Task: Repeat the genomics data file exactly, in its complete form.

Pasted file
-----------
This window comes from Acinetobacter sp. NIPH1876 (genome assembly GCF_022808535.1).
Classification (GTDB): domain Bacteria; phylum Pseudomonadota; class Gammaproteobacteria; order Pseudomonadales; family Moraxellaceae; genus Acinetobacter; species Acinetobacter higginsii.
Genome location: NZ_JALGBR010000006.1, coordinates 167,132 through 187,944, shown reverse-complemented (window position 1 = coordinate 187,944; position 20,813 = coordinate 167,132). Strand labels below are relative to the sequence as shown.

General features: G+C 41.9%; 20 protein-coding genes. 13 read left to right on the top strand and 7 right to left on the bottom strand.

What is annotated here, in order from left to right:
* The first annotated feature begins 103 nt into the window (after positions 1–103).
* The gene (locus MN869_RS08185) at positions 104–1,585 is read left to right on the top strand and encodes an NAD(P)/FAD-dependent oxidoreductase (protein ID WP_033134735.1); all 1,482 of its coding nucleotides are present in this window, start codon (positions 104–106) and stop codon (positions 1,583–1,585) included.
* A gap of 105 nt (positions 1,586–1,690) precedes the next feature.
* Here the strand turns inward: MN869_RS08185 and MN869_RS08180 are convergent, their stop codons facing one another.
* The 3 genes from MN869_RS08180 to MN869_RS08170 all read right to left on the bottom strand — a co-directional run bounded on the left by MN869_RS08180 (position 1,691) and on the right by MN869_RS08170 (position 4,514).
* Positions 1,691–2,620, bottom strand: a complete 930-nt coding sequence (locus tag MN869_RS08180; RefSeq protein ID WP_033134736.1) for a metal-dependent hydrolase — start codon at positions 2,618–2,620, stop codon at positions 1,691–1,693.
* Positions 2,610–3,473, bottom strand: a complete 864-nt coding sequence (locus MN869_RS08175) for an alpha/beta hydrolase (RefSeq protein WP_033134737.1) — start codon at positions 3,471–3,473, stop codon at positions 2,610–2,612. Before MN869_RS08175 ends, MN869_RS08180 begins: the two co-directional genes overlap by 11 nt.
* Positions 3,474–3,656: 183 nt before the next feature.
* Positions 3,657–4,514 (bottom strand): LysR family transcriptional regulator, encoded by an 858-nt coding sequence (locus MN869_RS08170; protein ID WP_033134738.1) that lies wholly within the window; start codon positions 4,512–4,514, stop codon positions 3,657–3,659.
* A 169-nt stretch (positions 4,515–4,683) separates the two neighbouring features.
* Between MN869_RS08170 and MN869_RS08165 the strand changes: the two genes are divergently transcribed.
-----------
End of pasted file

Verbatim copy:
This window comes from Acinetobacter sp. NIPH1876 (genome assembly GCF_022808535.1).
Classification (GTDB): domain Bacteria; phylum Pseudomonadota; class Gammaproteobacteria; order Pseudomonadales; family Moraxellaceae; genus Acinetobacter; species Acinetobacter higginsii.
Genome location: NZ_JALGBR010000006.1, coordinates 167,132 through 187,944, shown reverse-complemented (window position 1 = coordinate 187,944; position 20,813 = coordinate 167,132). Strand labels below are relative to the sequence as shown.

General features: G+C 41.9%; 20 protein-coding genes. 13 read left to right on the top strand and 7 right to left on the bottom strand.

What is annotated here, in order from left to right:
* The first annotated feature begins 103 nt into the window (after positions 1–103).
* The gene (locus MN869_RS08185) at positions 104–1,585 is read left to right on the top strand and encodes an NAD(P)/FAD-dependent oxidoreductase (protein ID WP_033134735.1); all 1,482 of its coding nucleotides are present in this window, start codon (positions 104–106) and stop codon (positions 1,583–1,585) included.
* A gap of 105 nt (positions 1,586–1,690) precedes the next feature.
* Here the strand turns inward: MN869_RS08185 and MN869_RS08180 are convergent, their stop codons facing one another.
* The 3 genes from MN869_RS08180 to MN869_RS08170 all read right to left on the bottom strand — a co-directional run bounded on the left by MN869_RS08180 (position 1,691) and on the right by MN869_RS08170 (position 4,514).
* Positions 1,691–2,620, bottom strand: a complete 930-nt coding sequence (locus tag MN869_RS08180; RefSeq protein ID WP_033134736.1) for a metal-dependent hydrolase — start codon at positions 2,618–2,620, stop codon at positions 1,691–1,693.
* Positions 2,610–3,473, bottom strand: a complete 864-nt coding sequence (locus MN869_RS08175) for an alpha/beta hydrolase (RefSeq protein WP_033134737.1) — start codon at positions 3,471–3,473, stop codon at positions 2,610–2,612. Before MN869_RS08175 ends, MN869_RS08180 begins: the two co-directional genes overlap by 11 nt.
* Positions 3,474–3,656: 183 nt before the next feature.
* Positions 3,657–4,514 (bottom strand): LysR family transcriptional regulator, encoded by an 858-nt coding sequence (locus MN869_RS08170; protein ID WP_033134738.1) that lies wholly within the window; start codon positions 4,512–4,514, stop codon positions 3,657–3,659.
* A 169-nt stretch (positions 4,515–4,683) separates the two neighbouring features.
* Between MN869_RS08170 and MN869_RS08165 the strand changes: the two genes are divergently transcribed.